When new direct-acting antivirals for hepatitis C virus (HCV) came out two years ago, there was widespread fear among pubic health experts that only the richest people in the world would be able to afford them. However, a recent announcement by the World Health Organization (WHO) reports that more than one million people in low- and middle-income countries have received treatment, thanks to a series of international access initiatives put into motion by the international health group.

WHO’s latest announcement, titled Global Report on Access to Hepatitis C Treatment: Focus on Overcoming Barriers, shows how policymaking, hepatitis C advocacy, generic competition and pricing negotiations are addressing an international epidemic of chronic liver disease, which affects more than 80 million people around the world. The report states that a wide range of developing nations, including Argentina, Brazil, Egypt, Georgia, Indonesia, Morocco, Pakistan, Thailand and Ukraine, are beginning to succeed in getting HCV treatment to those who need them, despite the high cost of treatment.

Current next-generation hepatitis C treatments boast cure rates of nearly 95 percent. However, the drugs can cost more than $85,000 per patient—without rebates or price negotiations—making them largely unaffordable and inaccessible, even to patients in the most high-income countries.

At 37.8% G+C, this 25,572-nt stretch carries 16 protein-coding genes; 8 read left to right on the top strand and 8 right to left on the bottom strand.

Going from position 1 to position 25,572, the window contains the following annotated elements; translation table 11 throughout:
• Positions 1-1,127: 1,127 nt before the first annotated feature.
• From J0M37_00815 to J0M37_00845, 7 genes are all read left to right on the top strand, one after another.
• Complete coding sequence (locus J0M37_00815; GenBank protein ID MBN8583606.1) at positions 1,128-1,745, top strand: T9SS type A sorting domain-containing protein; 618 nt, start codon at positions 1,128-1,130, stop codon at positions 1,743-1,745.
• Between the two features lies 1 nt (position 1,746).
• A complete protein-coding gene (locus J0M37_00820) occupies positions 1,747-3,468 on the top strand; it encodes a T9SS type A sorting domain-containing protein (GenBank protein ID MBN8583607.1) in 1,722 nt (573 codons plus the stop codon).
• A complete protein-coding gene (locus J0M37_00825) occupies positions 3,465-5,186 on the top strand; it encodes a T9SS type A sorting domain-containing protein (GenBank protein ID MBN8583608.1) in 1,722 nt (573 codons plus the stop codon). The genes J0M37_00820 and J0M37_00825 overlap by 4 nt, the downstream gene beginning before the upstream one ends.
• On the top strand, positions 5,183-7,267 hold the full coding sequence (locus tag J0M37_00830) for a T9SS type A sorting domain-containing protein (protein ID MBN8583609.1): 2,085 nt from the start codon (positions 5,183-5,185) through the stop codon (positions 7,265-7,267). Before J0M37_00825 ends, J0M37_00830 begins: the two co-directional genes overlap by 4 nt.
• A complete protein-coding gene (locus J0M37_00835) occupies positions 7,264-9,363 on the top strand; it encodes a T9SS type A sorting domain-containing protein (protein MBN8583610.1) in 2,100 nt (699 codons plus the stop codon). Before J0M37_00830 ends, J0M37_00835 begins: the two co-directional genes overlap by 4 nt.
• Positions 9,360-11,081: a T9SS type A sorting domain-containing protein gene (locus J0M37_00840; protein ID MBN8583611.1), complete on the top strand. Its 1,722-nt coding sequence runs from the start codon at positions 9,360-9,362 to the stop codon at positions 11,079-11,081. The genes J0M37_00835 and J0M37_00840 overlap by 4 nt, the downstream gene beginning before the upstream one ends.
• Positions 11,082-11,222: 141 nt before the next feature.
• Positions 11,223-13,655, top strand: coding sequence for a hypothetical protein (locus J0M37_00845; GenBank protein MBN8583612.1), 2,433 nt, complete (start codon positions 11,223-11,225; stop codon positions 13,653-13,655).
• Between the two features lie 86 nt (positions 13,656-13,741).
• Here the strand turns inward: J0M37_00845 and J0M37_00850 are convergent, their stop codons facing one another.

However, the WHO report states that licensing agreements and generic production deals made over the last two years have helped mitigate many of these costs in the developing world. For instance, the price of a 12-week course of hepatitis C treatment in Egypt now costs less than $200. But there are still huge differences between what other countries are paying for hepatitis C treatment, with costs ranging from $9,400 in Brazil to $79,900 in Romania.

High prices have led to treatment rationing in some countries, including the United States and the European Union, where international health authorities have not yet negotiated. However, the latest WHO report suggests that by using similar strategies, even higher-income countries may also soon be able to negotiate cheaper prices for the  cures.